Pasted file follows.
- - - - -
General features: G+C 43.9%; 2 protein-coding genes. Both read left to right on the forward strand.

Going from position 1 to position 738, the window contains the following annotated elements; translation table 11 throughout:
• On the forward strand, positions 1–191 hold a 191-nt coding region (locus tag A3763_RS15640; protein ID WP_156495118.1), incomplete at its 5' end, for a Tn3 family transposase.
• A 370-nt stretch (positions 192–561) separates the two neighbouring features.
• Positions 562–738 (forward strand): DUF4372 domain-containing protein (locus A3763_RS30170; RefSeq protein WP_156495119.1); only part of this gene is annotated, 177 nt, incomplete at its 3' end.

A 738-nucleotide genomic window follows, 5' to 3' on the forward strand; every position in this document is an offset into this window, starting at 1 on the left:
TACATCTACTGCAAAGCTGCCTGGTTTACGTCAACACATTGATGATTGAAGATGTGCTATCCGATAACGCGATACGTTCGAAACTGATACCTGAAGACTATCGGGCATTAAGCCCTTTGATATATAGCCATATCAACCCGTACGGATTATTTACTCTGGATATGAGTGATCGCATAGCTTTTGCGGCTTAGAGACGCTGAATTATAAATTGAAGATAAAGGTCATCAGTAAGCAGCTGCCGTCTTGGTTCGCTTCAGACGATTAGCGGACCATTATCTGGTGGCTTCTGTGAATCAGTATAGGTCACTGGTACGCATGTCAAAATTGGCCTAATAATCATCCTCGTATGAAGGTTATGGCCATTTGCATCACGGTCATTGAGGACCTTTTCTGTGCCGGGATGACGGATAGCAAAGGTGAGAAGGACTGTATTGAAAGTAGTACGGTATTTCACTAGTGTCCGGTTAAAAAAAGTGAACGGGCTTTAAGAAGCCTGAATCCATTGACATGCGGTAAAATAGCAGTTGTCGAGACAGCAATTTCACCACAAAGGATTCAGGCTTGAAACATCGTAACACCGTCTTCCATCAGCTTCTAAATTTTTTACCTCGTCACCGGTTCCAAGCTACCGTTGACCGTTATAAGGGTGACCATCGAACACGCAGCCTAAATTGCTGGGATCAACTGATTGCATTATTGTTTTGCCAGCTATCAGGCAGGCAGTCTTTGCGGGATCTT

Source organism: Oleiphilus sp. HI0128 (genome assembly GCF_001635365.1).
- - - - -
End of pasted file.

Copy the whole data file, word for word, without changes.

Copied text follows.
General features: G+C 43.9%; 2 protein-coding genes. Both read left to right on the forward strand.

Going from position 1 to position 738, the window contains the following annotated elements; translation table 11 throughout:
• On the forward strand, positions 1–191 hold a 191-nt coding region (locus tag A3763_RS15640; protein ID WP_156495118.1), incomplete at its 5' end, for a Tn3 family transposase.
• A 370-nt stretch (positions 192–561) separates the two neighbouring features.
• Positions 562–738 (forward strand): DUF4372 domain-containing protein (locus A3763_RS30170; RefSeq protein WP_156495119.1); only part of this gene is annotated, 177 nt, incomplete at its 3' end.

A 738-nucleotide genomic window follows, 5' to 3' on the forward strand; every position in this document is an offset into this window, starting at 1 on the left:
TACATCTACTGCAAAGCTGCCTGGTTTACGTCAACACATTGATGATTGAAGATGTGCTATCCGATAACGCGATACGTTCGAAACTGATACCTGAAGACTATCGGGCATTAAGCCCTTTGATATATAGCCATATCAACCCGTACGGATTATTTACTCTGGATATGAGTGATCGCATAGCTTTTGCGGCTTAGAGACGCTGAATTATAAATTGAAGATAAAGGTCATCAGTAAGCAGCTGCCGTCTTGGTTCGCTTCAGACGATTAGCGGACCATTATCTGGTGGCTTCTGTGAATCAGTATAGGTCACTGGTACGCATGTCAAAATTGGCCTAATAATCATCCTCGTATGAAGGTTATGGCCATTTGCATCACGGTCATTGAGGACCTTTTCTGTGCCGGGATGACGGATAGCAAAGGTGAGAAGGACTGTATTGAAAGTAGTACGGTATTTCACTAGTGTCCGGTTAAAAAAAGTGAACGGGCTTTAAGAAGCCTGAATCCATTGACATGCGGTAAAATAGCAGTTGTCGAGACAGCAATTTCACCACAAAGGATTCAGGCTTGAAACATCGTAACACCGTCTTCCATCAGCTTCTAAATTTTTTACCTCGTCACCGGTTCCAAGCTACCGTTGACCGTTATAAGGGTGACCATCGAACACGCAGCCTAAATTGCTGGGATCAACTGATTGCATTATTGTTTTGCCAGCTATCAGGCAGGCAGTCTTTGCGGGATCTT

Source organism: Oleiphilus sp. HI0128 (genome assembly GCF_001635365.1).